While I’m not an all-out meal planner or prepper, I get down with the occasional mason jar lunch. Slow-cooked beans, quinoa, cheddar, and cilantro got me through many long days at the office; more recently I’ve been on a butternut squash, corn, beans, and kale mason jar salad kick (that creamy cashew-based vegan dressing is killer). But until recently, I hadn’t explored the world of mason jar soups. A goop article on the subject piqued my interest a while back, but I never got around to testing one of the recipes out, and I forgot about the concept. That is, until I was flipping through Nicole Pisani and Kate Adams’ The Ultimate Soup Cleanse: 60 Recipes to Reduce, Restore, Renew & Resolve which has a small section devoted to mason jar soup.
Ok, back up, back up. Can’t you call any soup stored in a mason jar a “mason jar soup”? What makes a mason jar soup special? Well, like with mason jar salads, it’s all in the assembly. So-called mason jar soups leave out the liquid until just before consuming so that delicate ingredients don’t wilt or soak up too much liquid and turn to mush. (Think the soggy pasta in leftover chicken noodle soup.) Come lunchtime, simply add boiling water, let it sit for a minute, stir, transfer to a bowl, and eat.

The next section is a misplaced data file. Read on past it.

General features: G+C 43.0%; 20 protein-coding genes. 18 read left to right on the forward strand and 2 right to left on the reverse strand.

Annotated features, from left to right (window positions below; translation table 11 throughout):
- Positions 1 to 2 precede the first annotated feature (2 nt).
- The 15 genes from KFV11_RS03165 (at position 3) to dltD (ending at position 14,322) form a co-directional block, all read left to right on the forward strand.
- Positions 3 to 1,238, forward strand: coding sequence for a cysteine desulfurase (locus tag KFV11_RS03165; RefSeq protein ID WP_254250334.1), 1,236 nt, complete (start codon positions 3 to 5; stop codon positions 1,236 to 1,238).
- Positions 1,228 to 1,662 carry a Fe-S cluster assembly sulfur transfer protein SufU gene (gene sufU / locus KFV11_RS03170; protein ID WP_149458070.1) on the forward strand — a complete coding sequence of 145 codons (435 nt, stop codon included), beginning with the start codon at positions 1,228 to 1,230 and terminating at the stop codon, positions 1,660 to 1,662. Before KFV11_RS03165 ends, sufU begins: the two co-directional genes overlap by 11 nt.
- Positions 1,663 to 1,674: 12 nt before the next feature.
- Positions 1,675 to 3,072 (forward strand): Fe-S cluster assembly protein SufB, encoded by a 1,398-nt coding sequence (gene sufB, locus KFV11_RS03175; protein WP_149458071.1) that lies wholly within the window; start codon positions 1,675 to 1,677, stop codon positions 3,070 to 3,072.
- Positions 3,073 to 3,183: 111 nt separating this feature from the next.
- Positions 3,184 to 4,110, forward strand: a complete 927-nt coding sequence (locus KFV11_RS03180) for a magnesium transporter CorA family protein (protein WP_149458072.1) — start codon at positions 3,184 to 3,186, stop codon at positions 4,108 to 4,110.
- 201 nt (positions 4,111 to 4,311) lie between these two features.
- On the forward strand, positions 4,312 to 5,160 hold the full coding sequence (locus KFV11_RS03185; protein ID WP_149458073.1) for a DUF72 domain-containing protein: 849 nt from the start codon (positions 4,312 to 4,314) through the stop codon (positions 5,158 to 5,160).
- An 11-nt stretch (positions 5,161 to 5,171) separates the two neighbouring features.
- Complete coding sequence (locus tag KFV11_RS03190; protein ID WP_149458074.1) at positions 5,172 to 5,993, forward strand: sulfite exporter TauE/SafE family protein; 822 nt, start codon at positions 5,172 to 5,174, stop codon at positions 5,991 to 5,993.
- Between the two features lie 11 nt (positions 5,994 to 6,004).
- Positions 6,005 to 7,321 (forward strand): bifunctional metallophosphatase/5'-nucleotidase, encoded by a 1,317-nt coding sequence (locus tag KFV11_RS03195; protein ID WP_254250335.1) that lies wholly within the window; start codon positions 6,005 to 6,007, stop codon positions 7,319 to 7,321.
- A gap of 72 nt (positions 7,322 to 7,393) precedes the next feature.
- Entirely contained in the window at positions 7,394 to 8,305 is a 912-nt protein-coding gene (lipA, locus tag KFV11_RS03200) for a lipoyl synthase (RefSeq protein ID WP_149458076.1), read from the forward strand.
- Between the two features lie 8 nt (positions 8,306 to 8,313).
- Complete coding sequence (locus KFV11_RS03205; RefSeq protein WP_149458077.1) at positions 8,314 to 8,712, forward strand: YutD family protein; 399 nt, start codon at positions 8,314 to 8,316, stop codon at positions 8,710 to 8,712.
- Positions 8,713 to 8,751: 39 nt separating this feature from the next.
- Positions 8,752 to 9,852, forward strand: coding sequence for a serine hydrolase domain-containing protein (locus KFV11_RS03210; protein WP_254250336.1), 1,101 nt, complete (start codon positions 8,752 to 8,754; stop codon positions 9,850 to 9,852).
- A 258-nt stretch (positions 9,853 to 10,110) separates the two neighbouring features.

Since I’m writing about it, you’ve probably guessed that I’m on board with this lunch strategy. Not only is it a great way to keep delicate items fresh-tasting, but it also eliminates worries over leaks if you’re tucking that mason jar into your work bag. What’s particularly great about this recipe, is that by using a trio of bold ingredients (miso, kimchi, and scallions), it brings plenty of flavor while keeping the shopping list (and prep) super-short. All in all it’s a mere five ingredients (silken tofu and soba noodles round it out), and it’s a speedy almost-no-cook situation (aside from boiling some soba noodles).
- 1 tablespoon white or chickpea miso
- 2 ounces cooked soba noodles
- 1/4 cup chopped kimchi
- 1/2 cup cubed silken tofu
- 1 scallion, thinly sliced
- Layer the ingredients in the order listed in a pint-sized mason jar.
- When ready to eat, fill the mason jar with near-boiling water, let sit for 1 minute, then carefully turn out into a bowl. Scrape out any remaining miso from the bottom of the jar into the bowl and stir with chopsticks to evenly distribute the miso throughout the soup. Eat hot.